Average rents in some booming metropolitan areas have more than doubled year-over-year, and economists predict even more rent increases in 2022. In August 2021, rents for single-family homes increased 9% from the previous year, and areas in the South and West are seeing the greatest price surges, reports CNBC. Despite high market demand, strains on housing construction are creating a supply deficit, leaving behind record high prices in some regions.
Many new homes being built are also priced into the high end of the market, so more prospective renters and buyers are priced out as investors jump into action.
Mark Zandi of Moody’s Analytics said the strains on the housing construction market were building well before the pandemic took hold in the states. “There’s a lot of evidence that the lack of housing closer to where the demand is and urban cores is having a meaningful negative consequence on long-term economic growth.“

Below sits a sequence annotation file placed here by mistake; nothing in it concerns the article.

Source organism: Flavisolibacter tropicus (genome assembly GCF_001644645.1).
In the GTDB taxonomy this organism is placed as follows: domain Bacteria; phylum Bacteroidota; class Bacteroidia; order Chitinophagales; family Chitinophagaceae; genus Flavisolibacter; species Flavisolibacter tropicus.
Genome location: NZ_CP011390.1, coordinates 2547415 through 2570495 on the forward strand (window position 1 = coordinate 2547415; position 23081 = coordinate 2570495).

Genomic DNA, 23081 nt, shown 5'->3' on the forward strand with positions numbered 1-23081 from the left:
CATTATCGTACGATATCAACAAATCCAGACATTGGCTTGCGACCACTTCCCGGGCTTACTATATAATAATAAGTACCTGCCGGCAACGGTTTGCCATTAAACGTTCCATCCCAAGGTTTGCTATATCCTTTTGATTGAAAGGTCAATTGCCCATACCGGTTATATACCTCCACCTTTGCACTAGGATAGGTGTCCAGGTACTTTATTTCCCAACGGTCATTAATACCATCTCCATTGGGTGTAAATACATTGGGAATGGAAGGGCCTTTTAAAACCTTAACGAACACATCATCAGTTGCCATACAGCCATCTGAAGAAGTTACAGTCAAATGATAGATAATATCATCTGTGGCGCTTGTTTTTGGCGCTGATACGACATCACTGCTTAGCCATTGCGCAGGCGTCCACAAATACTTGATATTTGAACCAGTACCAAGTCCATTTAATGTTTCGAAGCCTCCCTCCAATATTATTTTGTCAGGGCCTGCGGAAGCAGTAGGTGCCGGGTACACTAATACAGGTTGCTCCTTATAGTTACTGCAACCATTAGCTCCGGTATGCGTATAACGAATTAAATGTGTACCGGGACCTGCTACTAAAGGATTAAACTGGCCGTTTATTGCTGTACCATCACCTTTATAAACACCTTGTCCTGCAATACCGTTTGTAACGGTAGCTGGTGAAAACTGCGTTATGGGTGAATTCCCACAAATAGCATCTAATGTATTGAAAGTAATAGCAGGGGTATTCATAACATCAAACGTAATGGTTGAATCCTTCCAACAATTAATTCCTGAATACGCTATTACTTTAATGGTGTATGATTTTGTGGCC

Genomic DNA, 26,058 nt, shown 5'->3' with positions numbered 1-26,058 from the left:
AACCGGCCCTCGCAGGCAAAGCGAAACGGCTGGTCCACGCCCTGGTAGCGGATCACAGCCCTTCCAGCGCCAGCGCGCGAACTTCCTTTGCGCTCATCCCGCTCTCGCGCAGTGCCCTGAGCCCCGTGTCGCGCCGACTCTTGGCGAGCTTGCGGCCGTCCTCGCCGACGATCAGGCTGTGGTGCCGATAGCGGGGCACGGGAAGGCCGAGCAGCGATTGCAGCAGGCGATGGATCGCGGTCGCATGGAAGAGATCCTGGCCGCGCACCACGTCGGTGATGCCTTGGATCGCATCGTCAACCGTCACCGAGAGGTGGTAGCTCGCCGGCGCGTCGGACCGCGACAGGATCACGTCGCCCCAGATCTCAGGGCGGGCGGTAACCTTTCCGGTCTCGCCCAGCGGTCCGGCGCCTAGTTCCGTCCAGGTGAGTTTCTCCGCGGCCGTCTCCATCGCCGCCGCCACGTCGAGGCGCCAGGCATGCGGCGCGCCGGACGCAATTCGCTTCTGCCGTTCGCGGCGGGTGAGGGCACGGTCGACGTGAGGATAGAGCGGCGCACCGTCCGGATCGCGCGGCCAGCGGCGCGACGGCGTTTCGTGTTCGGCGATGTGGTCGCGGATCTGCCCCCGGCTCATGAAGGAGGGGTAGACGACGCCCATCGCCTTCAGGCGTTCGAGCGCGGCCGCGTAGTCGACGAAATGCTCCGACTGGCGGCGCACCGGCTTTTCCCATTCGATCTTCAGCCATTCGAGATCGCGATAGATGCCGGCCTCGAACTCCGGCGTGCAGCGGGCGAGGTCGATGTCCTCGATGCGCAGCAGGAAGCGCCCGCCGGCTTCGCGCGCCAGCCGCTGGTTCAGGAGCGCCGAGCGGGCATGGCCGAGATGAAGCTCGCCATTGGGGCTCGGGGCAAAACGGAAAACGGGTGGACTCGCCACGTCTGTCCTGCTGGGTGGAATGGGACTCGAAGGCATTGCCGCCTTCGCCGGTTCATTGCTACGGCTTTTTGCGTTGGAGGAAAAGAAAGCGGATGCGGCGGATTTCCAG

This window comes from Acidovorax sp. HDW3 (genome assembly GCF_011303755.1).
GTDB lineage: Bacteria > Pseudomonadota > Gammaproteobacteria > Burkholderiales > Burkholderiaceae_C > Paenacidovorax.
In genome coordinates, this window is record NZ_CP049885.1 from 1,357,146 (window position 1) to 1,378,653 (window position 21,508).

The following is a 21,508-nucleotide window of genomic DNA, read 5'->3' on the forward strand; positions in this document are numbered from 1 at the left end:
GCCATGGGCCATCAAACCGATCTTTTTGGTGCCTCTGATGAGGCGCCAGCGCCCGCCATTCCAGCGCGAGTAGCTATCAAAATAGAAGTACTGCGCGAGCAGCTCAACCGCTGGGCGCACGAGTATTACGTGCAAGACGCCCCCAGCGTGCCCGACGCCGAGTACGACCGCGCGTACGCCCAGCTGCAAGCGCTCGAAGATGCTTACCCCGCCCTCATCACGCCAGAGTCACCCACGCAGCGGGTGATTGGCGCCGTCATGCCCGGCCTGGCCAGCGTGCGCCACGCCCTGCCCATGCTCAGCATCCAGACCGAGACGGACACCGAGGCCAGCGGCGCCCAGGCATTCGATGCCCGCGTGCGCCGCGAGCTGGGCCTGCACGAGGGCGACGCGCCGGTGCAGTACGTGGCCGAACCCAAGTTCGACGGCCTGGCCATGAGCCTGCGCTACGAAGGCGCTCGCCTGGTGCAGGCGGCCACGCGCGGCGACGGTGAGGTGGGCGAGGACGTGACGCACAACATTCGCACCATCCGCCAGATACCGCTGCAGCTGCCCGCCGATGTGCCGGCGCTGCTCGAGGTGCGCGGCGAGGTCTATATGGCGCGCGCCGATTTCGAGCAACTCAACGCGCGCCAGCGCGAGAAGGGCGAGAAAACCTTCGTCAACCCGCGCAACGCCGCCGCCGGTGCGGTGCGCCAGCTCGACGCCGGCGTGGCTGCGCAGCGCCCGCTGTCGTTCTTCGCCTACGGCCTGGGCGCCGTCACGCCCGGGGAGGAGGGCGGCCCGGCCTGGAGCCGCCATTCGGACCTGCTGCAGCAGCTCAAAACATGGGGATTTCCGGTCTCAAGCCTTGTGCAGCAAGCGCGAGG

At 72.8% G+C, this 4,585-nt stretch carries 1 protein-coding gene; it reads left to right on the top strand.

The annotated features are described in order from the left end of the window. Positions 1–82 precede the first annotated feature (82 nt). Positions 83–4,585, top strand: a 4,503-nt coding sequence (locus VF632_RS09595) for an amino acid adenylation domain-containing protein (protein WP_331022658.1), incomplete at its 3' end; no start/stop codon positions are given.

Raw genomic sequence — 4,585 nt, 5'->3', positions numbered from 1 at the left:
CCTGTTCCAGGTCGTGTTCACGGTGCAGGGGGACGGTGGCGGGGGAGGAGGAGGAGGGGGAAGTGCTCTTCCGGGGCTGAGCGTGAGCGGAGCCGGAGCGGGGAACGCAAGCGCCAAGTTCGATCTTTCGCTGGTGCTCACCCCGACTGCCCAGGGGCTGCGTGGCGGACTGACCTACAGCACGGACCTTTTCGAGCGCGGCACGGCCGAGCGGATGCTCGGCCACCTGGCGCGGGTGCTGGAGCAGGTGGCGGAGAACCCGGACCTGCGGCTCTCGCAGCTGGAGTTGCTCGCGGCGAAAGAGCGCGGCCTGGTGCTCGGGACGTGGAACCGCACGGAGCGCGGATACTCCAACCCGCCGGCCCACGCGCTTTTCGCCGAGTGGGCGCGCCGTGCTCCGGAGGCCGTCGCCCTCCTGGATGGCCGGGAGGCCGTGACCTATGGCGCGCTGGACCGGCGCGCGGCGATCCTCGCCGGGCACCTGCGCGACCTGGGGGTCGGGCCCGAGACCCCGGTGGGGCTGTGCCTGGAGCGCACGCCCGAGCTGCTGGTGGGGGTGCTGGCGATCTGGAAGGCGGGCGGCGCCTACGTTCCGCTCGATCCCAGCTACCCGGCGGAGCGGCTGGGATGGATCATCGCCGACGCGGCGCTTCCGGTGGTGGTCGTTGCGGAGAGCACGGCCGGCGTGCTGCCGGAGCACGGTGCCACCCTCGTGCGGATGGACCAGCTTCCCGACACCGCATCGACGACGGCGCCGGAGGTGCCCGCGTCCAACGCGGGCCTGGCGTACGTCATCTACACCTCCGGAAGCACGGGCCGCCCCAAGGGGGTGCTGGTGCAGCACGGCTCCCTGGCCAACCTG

Generous monetary and fiscal policies have juiced demand for goods and services coming out of the pandemic. All that extra money sloshing around the economy is bubbling up into the rent.
The fresh demand is giving investors a reason to jump into the market. Experts say that’s boosting desperately needed supply. But there’s a catch: The homes being built are priced into the high end of the market. As a result, the evidence suggests that renters will be paying more for shelter this decade.